It’s really difficult to be a girl-child in general, but to be labeled “disabled,” and be a girl in this society is a lot to handle. I knew other girls like me in school, but I didn't want to associate with them because I wanted so badly to fit in and to be considered “normal.” Even though my disability can’t be seen, I felt like I wore it on my sleeve.
I hate that word, “disabled.” It makes me feel like I can’t breathe -- like I’m “slow” and “different,” and it’s always used in a negative way. Perhaps this is why I still have trouble telling people, even my closest friends, that I have a learning disability. I worry they will look at me differently. I worry they will pity me.
- Education.com: Labeling and Eligibility for Special Education
Some educators believe that the labels used to identify and classify exceptional children today stigmatize them and serve to deny them opportunities in the mainstream (e.g., Danforth & Rhodes, 1997; Kliewer & Biklen, 1996; Reschly, 1996). Others argue that a workable system of classifying exceptional children (or their exceptional learning needs) is a prerequisite to providing needed special educational services (e.g., Kauffman, 1999; MacMillan, Gresham, Bocian, & Lambros, 1998) and that reducing the stigma associated with disability requires honest and open recognition of the condition and that using more “pleasant” terms minimizes and devalues the individual’s situation and need for supports.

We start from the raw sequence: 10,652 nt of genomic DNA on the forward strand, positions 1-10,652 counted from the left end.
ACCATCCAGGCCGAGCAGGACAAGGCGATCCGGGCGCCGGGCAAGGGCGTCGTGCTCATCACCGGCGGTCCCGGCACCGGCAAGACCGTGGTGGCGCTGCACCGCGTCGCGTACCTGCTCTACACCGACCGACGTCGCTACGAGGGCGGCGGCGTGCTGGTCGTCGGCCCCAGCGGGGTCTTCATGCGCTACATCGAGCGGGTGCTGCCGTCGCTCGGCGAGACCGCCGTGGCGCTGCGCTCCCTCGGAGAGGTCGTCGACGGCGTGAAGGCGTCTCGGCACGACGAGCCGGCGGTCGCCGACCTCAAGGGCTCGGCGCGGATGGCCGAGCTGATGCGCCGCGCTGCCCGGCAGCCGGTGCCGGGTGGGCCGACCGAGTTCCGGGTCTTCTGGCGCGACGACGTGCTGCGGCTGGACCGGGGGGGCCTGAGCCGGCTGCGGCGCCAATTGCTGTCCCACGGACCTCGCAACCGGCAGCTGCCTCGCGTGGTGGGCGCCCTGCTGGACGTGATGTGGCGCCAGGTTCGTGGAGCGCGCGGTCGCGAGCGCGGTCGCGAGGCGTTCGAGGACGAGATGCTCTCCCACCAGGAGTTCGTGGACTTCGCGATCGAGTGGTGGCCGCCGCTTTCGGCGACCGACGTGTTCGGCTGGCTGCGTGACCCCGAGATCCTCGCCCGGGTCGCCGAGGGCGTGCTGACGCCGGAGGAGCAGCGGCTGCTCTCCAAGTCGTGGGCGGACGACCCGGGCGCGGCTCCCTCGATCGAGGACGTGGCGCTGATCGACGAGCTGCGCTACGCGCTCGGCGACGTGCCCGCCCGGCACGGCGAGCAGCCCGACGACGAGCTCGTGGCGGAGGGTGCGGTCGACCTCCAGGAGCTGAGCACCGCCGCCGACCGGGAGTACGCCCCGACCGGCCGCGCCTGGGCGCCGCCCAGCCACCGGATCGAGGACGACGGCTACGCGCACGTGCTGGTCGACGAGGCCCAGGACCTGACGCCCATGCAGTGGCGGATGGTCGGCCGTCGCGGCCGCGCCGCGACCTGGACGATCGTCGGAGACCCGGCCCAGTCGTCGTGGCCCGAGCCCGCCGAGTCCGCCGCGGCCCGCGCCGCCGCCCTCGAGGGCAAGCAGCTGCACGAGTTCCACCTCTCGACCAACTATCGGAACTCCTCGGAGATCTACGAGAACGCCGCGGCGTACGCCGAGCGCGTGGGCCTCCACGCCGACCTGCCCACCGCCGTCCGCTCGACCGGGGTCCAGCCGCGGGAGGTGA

- Loving Lampposts on Snagfilms.com
As autism has exploded into the public consciousness over the last 20 years, two opposing questions have been asked about the condition fueling the debate: is it a devastating sickness to be cured or is it a variation of the human brain just a different way to be human?
LOVING LAMPPOSTS: LIVING AUTISTIC takes a look at two movements: the recovery movement, which views autism as a tragic epidemic brought on by environmental toxins, and the neurodiversity movement, which argues that autism should be accepted and that autistic people should be supported.
After his son's diagnosis, filmmaker Todd Drezner, visits the front lines of the autism wars to learn more about the debate and provide information about a condition that is still difficult to comprehend.